he’s determined to keep on keepin’ on. Check out one of our newest videos right here! Plus, even more List videos about your favorite
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100 thoughts on “What The Winners Of The Biggest Loser Look Like Now

  1. people need to realise that a diet is suppose to kickstart a sustainable lifestyle. Not a one time thing and then you go back to your overeating and late night snacking

  2. Can't throw a stone without hitting a fat person. Forget about processed food and don't eat when your not hungry.

  3. A person doesn’t get to weigh 300, 400, or 500 pounds without— problems. And for most, those problems still exist. So a person that loses a ton of weight has a few more demons to deal with than most. Given the commercials and availability of bad food — I’m often amazed that everyone doesn’t weigh 500 pounds, though.

  4. Intermittant fasting will help raise basal metabolic rate and reduce possibility of re-gaining weight lost.

  5. losing weight is about the mindset. that is why most people want others to be there to force them to do it. it is VERY hard to chaneg your mindset. the show doesn't even last 3 months, if you are weak mentally then it is easy to go back to your old habits. someone should help the ones overweight first, but then train them enough, let them cook and make the meals themselves, let them see how much to eat and help them for a few months and then you will get used to it. they should teach them about cheat days.

  6. Fuck that show, it is terrible for their joints and it never taught them how to maintain a healthy lifestyle.

  7. Biggest. Looser. Does. Not. Work!!! You can’t just take away half your life, and the way you live and eat in 6 weeks! It doesn’t work like that, it won’t last! Okay, it almost never last, there are people who are the exception.

  8. İ wish this show kept a track on the contestants ,if the losers don't change their life style & only diet for duration of the program it's inevitable they will pile back on the pounds.It all starts in the mind. Every thing we do is from Habit. My hats off to these guys for working so hard to achieve their goals 👏👏👏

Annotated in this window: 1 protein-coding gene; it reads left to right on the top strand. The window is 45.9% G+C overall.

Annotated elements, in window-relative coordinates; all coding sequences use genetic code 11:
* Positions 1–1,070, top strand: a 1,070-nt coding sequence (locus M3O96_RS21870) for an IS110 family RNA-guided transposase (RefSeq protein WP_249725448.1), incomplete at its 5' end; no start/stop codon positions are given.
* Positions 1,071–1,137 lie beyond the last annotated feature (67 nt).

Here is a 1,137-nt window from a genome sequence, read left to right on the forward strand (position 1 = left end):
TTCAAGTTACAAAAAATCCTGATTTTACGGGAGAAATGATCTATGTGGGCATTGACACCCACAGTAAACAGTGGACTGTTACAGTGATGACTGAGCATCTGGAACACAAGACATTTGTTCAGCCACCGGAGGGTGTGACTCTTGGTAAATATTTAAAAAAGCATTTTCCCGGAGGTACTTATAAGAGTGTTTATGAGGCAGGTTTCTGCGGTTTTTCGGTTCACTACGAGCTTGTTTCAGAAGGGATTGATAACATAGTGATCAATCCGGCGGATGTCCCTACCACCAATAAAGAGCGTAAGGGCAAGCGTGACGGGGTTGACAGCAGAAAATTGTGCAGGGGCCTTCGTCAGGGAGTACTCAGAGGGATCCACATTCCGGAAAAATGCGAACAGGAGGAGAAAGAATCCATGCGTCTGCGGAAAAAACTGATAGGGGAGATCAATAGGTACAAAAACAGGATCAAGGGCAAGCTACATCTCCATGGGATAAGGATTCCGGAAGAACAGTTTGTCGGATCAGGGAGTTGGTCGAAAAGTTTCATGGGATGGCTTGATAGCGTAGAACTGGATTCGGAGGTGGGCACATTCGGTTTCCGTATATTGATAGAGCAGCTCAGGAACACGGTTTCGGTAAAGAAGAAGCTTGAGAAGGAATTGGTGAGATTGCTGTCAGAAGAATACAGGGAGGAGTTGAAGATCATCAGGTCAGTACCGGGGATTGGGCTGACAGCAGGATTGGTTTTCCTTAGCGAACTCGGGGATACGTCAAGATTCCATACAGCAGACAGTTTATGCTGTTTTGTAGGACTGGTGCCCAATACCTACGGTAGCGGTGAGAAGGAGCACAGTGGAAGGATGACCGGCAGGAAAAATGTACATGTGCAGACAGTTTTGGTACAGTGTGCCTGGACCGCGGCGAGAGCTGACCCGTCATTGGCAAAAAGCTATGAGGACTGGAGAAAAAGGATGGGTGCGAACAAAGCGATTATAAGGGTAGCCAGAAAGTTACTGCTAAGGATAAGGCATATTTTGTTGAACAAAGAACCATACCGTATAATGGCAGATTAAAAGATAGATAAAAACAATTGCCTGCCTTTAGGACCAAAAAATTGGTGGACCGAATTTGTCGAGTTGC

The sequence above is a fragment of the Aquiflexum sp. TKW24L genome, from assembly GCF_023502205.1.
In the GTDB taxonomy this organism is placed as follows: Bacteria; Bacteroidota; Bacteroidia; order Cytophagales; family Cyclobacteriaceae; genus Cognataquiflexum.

9. Eating burgers once a week won't make u fat similarly eating clean once a week won't make u fit,its consistency that's the key,

  10. Will power is all it is it's easy to have will power when you're getting pushed to lose weight but other people but when they go away the thoughts start to kick in I bet.

  11. OMG I totally thought starving yourself and doing it in a perfect environment doesn't work. Quick Fix Sheeple!

  12. Its not easy to under-eat… But it can be lot easier to over-eat… So yeah thats why Fat Pride should be banned
    #ObesseIsDisease

  13. Lots of weight losing diets misinform people, that diet is NOT temporary thing, is life time change. That means, that you must change you eating habits for rest of your life not only when loosing weight. That's why they say you lose weight fast you gain all back, that because people losing fat fast never change eating habits is simle not enough time to do that, that's why weight comes back with extra pounds. In dieting period body falls in to kind of "self safe state" and weight comes back with+++. Losing slow people changing eating habits as well and to get fat again little less chance. Before begin any fat lose diet you should get ready to change food you eat every day for rest of your life and never come back to it. Are ready? If not, dont even start it.
    P.S. I lost over 100 pounds 8 years ago, I'm free from sugar and any fast carbs, it took time, but "monkey" off my back. Sugar and any fast food with fast useless carbs is addiction like drugs, no difference. If you understand that will be easier to know that when your brane tells you "I deserve burger or candy" it speaks YOUR ADDICTION.

  14. I don’t think anyone who needs professionals in fitness to help them lose weight should ever be a motivational speaker. I’d rather get advice from someone who did it on their own.